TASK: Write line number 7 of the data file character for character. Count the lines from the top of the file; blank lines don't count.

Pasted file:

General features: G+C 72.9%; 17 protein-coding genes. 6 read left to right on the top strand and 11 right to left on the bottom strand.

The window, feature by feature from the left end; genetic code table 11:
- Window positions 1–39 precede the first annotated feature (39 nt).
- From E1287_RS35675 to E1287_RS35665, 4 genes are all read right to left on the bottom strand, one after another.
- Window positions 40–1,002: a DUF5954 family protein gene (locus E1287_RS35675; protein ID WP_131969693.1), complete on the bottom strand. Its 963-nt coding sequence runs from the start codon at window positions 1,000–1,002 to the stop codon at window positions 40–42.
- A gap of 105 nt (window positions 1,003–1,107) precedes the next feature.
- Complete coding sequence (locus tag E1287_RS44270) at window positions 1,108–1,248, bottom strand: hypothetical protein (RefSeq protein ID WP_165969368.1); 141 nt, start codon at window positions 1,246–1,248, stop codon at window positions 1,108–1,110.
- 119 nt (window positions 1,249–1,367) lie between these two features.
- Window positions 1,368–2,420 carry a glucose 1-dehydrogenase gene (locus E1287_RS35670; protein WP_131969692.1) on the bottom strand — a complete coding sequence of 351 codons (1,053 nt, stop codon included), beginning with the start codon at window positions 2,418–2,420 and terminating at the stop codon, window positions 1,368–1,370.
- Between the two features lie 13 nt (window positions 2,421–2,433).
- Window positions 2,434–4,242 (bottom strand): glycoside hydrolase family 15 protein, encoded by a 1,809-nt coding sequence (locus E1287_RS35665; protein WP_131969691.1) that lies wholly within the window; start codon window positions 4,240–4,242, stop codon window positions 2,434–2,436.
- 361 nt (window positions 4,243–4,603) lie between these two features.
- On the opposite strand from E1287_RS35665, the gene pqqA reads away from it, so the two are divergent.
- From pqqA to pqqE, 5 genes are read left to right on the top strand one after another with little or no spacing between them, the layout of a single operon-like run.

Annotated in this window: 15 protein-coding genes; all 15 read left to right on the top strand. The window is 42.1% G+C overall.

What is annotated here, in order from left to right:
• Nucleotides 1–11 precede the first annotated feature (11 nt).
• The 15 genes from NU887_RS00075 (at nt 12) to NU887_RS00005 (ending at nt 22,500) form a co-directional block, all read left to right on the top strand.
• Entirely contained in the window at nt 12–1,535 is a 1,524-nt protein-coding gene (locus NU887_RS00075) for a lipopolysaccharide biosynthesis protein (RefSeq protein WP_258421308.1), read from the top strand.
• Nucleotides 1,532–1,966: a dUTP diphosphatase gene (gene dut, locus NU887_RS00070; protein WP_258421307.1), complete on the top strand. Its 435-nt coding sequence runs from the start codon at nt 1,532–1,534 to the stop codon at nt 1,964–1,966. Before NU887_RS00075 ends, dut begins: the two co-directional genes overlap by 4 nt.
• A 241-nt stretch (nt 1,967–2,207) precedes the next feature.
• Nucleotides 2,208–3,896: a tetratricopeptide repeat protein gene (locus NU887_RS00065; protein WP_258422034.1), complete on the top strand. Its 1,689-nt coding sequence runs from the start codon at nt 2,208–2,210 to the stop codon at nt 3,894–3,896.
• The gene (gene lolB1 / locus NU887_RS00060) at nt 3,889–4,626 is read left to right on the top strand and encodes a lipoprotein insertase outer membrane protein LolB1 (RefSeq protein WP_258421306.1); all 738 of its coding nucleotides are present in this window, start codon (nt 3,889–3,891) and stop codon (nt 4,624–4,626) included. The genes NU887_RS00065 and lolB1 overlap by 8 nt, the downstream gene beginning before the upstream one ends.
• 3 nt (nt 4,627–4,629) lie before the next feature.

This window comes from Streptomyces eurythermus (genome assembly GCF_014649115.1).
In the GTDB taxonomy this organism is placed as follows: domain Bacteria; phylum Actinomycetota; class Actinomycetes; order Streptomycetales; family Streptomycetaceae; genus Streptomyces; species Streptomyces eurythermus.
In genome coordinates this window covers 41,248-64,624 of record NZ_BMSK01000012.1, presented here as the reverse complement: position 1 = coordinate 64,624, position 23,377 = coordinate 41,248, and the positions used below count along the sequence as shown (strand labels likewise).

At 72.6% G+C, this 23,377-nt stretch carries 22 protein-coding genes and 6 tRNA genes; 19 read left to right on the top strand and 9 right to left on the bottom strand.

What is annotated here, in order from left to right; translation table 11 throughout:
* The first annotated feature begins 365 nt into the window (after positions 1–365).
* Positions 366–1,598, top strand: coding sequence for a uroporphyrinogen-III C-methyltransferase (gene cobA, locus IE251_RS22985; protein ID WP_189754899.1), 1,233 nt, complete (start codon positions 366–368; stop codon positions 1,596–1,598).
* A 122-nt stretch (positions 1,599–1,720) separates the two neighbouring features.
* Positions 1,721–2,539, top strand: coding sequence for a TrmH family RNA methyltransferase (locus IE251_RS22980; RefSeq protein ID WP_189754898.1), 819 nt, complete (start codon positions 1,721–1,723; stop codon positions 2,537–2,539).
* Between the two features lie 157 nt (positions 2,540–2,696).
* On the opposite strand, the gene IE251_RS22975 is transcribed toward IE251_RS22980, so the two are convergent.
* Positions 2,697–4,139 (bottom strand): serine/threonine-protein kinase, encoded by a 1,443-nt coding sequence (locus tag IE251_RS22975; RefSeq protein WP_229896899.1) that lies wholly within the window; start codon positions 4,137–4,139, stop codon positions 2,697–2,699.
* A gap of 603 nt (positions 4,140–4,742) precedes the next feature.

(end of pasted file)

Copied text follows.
- Complete coding sequence (locus tag E1287_RS44270) at window positions 1,108–1,248, bottom strand: hypothetical protein (RefSeq protein ID WP_165969368.1); 141 nt, start codon at window positions 1,246–1,248, stop codon at window positions 1,108–1,110.